Orville Peck’s long fringed mask isn’t just a face covering, but an extension of the man. Carlos Santolalla

"The United States loves a hero, preferably masked and leading a double life." This is how a writer for the London-based publication the Independent opened an article on The Legend of Zorro in 2005, and those words have stuck with me. It definitely feels true. Zorro. Spider-Man. Every contestant on The Masked Singer. What is it with our obsession with masks and heroes living double lives?

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It would be easy to write off the mask worn by rising crooner Orville Peck as a gimmick. But that would be the wrong way to look at it. For Peck, this isn't just a mask—it's an entire persona. Like Zorro's bandit mask or Nicolas Cage's snakeskin jacket in Wild at Heart (a symbol of "individuality" and a "belief in personal freedom," as Cage repeats, over and over), Orville Peck's long fringed mask is an extension of the man. A phantom limb of his personality.

Signed by Sub Pop late last year, Peck released his debut country album, Pony, in March. The 12-track LP is a lush, dreamy journey careening through tales of gay hustlers and conflicted lovers. Peck's twangy howling is simultaneously intimidating and romantic—enigmatic, like his mask.

When Peck sings, "See! See the boys as they walk on by!" in memorable album opener "Dead of Night," it's hard not to picture a brokenhearted country singer watching a herd of hot cowboys saunter down a dusty road. Peck continues, "It's enough to make a young man...," before cheekily cutting off the line. This restraint is at odds with his emotional belting. He sings the line one more time: "It's enough to make a young man...," then trails off again. Enough to make a young man WHAT? Cry? Get a boner? Tell us, Orville!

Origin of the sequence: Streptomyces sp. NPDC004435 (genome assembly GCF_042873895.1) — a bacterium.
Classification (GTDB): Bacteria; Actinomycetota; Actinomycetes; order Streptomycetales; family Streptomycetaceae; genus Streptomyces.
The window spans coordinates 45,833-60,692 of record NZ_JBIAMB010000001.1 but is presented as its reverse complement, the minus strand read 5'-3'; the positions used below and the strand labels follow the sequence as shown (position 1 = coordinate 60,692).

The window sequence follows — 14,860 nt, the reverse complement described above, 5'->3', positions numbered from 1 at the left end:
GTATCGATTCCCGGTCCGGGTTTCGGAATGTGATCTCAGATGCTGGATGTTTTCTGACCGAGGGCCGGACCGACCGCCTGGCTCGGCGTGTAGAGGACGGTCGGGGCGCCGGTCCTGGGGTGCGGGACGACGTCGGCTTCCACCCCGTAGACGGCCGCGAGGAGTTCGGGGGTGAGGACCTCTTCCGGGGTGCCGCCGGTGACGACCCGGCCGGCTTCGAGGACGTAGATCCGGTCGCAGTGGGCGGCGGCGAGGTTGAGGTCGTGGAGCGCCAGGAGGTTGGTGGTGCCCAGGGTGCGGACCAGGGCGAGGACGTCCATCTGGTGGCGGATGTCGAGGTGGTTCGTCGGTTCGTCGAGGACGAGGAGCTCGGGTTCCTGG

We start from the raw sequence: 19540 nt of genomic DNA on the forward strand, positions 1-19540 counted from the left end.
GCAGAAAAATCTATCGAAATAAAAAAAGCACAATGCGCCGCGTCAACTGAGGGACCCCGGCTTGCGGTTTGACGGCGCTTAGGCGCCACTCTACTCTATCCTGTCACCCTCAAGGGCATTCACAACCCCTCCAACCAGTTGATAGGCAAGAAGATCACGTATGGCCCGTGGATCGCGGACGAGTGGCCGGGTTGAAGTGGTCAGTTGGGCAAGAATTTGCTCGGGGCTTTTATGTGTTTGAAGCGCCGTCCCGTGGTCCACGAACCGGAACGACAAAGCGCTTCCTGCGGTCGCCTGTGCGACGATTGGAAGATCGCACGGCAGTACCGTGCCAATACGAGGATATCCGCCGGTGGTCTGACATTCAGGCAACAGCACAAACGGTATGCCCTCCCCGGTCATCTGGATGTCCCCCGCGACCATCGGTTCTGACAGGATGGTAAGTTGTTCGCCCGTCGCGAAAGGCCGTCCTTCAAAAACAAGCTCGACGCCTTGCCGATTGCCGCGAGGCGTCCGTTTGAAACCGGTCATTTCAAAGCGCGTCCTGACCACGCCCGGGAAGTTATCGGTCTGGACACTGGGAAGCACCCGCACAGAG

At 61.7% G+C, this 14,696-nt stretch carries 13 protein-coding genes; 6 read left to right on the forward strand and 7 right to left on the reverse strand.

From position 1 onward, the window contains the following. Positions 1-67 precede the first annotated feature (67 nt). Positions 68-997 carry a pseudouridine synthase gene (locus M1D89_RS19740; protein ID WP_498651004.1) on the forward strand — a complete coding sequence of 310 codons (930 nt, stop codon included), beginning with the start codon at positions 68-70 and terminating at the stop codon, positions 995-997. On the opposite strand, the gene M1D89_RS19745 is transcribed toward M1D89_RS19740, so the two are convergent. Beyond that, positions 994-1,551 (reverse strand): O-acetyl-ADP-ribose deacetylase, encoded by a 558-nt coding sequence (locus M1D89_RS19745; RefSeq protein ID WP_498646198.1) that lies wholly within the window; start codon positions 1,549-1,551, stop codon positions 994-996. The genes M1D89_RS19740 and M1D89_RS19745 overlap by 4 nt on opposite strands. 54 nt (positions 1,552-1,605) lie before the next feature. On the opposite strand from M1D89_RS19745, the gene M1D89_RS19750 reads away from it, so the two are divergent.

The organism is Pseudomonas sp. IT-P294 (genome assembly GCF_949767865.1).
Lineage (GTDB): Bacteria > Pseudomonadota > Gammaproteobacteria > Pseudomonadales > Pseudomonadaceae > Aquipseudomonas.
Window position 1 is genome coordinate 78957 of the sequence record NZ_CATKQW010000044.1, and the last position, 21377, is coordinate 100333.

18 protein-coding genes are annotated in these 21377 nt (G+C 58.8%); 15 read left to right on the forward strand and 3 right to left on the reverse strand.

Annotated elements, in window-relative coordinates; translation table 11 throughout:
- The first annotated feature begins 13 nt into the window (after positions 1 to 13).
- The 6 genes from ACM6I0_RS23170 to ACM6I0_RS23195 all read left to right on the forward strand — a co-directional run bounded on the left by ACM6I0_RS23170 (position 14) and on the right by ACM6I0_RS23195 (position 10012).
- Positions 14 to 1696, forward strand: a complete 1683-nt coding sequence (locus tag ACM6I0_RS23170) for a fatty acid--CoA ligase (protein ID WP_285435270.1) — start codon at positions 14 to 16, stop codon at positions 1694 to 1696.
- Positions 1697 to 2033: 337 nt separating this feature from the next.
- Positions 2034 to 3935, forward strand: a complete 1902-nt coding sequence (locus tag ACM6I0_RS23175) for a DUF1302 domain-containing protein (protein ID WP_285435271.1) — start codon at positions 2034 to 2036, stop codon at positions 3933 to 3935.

But he doesn't. The track ends without an answer, like Zorro vanishing in the night.

At first, I thought Peck may be the Sia of country music. (The Aussie pop singer often wears a giant wig to cover her face in public, allegedly to maintain privacy.) But Peck's mask isn't a barrier, but a visual representation of his hidden meanings and double entendres. He's at once a palatable masked cowboy hero, and also, if you peek at the face glimmering behind the fringe, a man pleading to another man to stay. Audiences can see what they want in him.

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Of course, country music hasn't always been the stronghold of straight white men in denim, apparent in artists ranging from Charley Pride, one of the three black members of the Grand Ole Opry, to Lavender Country, the pioneering gay country band (from Seattle!) with the memorable 1973 hit "Cryin' These Cocksucking Tears." But while these voices have long been in country, 2019 seems to be a turning point for the genre, seen most clearly in the rise of Rapper Lil Nas X's record-breaking country-trap song "Old Town Road." Even Cardi B is wearing chaps. Dallas-resident Bri Malandro has cleverly given a name for this movement: the "Yeehaw Agenda."

If you go to see Peck live, make sure to dress up. The "best dressed cowfolk at my shows will receive prizes," Peck recently tweeted. "I'm looking at you, drag queens."